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This seems like a simple question, but I can't find an answer anywhere.

I have a function that gets a Unicode string as an argument, and looks like this:

def foo(arg):
    if str(arg) is 'wxyz':
        print 'it is equal'

Given the input u'wxyz', the function doesn't print anything. I did some more testing and I have come up with a question.

Why does this not work:

>>> u = unicode('wxyz')
>>> str(u) is 'wxyz'
False

But this does work:

>>> str(u) == 'wxyz'
True

Here's what I have tried already:

>>> u = unicode('wxyz')
>>> s = str(u)
>>> a = u.encode('ascii')
>>> type(u)
<type 'unicode'>
>>> type(s)
<type 'str'>
>>> type(a)
<type 'str'>
>>> type('wxyz')
<type 'str'>
>>> u is 'wxyz'
False             # Should be False
>>> u == 'wxyz'
False             # Should be False
>>> s is 'wxyz'
False             # Should be True
>>> s == 'wxyz'
True              # Should be True
>>> a is 'wxyz'
False             # Should be True
>>> a == 'wxyz'
True              # Should be True
>>> u is u'wxyz'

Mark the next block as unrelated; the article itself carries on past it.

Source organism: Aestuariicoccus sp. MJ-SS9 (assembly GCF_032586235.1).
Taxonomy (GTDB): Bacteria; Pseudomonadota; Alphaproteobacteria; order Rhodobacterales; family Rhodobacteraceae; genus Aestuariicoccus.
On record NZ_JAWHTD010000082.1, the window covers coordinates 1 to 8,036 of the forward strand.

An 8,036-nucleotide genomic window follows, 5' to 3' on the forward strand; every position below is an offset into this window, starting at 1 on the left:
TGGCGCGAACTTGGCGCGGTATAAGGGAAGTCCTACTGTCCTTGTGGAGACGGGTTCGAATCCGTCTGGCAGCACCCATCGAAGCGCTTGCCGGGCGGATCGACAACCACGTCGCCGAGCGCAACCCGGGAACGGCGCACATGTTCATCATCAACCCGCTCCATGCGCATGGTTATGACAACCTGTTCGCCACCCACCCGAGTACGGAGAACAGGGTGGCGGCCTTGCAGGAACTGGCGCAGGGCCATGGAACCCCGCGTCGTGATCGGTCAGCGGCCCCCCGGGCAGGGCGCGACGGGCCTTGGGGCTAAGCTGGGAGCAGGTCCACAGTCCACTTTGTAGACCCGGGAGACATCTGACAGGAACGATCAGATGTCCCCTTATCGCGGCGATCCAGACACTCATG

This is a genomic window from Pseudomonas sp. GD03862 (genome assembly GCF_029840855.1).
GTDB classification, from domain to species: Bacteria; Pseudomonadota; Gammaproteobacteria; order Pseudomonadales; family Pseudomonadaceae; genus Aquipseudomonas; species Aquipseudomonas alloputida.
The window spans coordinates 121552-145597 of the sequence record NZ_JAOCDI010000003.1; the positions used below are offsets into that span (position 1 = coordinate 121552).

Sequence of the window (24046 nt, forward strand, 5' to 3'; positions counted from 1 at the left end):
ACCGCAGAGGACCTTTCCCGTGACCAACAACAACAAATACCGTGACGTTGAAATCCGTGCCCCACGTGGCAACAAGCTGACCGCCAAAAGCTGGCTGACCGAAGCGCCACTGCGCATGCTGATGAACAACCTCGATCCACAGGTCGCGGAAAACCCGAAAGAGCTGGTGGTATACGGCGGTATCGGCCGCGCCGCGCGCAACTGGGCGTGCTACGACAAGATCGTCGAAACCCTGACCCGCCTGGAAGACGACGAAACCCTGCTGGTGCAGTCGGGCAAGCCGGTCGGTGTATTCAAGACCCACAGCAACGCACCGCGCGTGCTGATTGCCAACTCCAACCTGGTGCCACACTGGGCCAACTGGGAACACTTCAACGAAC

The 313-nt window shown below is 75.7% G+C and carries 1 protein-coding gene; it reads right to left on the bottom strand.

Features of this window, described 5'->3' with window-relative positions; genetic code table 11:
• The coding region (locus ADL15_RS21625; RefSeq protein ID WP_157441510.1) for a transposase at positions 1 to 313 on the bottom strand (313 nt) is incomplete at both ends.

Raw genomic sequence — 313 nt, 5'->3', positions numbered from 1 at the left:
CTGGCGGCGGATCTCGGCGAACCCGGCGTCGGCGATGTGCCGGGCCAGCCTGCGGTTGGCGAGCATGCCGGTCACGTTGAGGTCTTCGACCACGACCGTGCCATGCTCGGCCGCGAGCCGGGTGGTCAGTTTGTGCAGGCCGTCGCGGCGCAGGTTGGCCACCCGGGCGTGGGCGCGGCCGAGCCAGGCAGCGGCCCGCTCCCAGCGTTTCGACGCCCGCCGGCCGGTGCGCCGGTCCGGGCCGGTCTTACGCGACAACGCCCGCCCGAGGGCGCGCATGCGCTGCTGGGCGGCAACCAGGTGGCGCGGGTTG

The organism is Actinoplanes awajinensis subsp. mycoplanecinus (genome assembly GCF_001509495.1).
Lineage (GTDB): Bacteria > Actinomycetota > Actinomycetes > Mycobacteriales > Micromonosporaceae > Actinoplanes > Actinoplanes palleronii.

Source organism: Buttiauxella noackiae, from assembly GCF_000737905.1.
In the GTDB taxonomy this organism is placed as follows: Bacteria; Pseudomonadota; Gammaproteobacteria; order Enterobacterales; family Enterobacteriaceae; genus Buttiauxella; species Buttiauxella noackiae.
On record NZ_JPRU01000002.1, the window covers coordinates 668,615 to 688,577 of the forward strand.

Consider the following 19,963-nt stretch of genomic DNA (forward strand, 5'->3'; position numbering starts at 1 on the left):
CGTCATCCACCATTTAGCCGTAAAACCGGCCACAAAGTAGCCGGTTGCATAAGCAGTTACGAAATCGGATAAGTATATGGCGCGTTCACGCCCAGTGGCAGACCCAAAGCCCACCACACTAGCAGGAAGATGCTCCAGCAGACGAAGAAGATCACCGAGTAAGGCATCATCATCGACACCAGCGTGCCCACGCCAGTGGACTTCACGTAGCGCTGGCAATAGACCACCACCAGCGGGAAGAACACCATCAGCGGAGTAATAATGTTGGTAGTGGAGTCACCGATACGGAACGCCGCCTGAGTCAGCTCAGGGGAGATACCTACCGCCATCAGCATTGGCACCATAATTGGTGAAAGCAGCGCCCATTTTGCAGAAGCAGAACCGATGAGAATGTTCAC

False             # Should be True
>>> u == u'wxyz'
True              # Should be True

I guess that I could change the 'is' to a '==', but I've been using 'is' everywhere else in the code, and it doesn't seem very Python-esque to switch to using '=='. If someone could help me understand this, I would be very appreciative. Also, if you need me to be more specific, please ask.

I seriously apologize if this has been asked anywhere else. I read the Python documentation on Unicode and looked for similar questions here, but I couldn't find anything that answered my question.

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1 Answer 1

up vote 2 down vote accepted

The operator a is b returns True if a and b are bound to the same object. So is is the wrong operator to be using here. That probably means you need to fix most places you've used is in your code.

a = []
b = a
a is b # true
a == b # true

a = []
b = []
a is b # false
a == b # true
share|improve this answer
    
But if I do a = 'hello' and b = 'hello', a is b returns True. Aren't a and b bound to different objects? –  nivaead Nov 25 '13 at 2:16
    
@user2103760, try a=906 b=906 a is b and see what happens. –  Mark Ransom Nov 25 '13 at 2:20
    
@user2103760: CPython never promised that it wouldn't reuse objects sometimes. When they're immutable anyway, this can save memory. For example, small integer objects are often cached -- compare a = 1; b = 1; a is b with a = 10000; b = 10000; a is b. –  DSM Nov 25 '13 at 2:21
    
yeah this would be the compiler reusing the immutable string object as an optimisation –  SpliFF Nov 25 '13 at 2:23
    
OK. Thank you for answering my question! I think I get it now. –  nivaead Nov 25 '13 at 2:45

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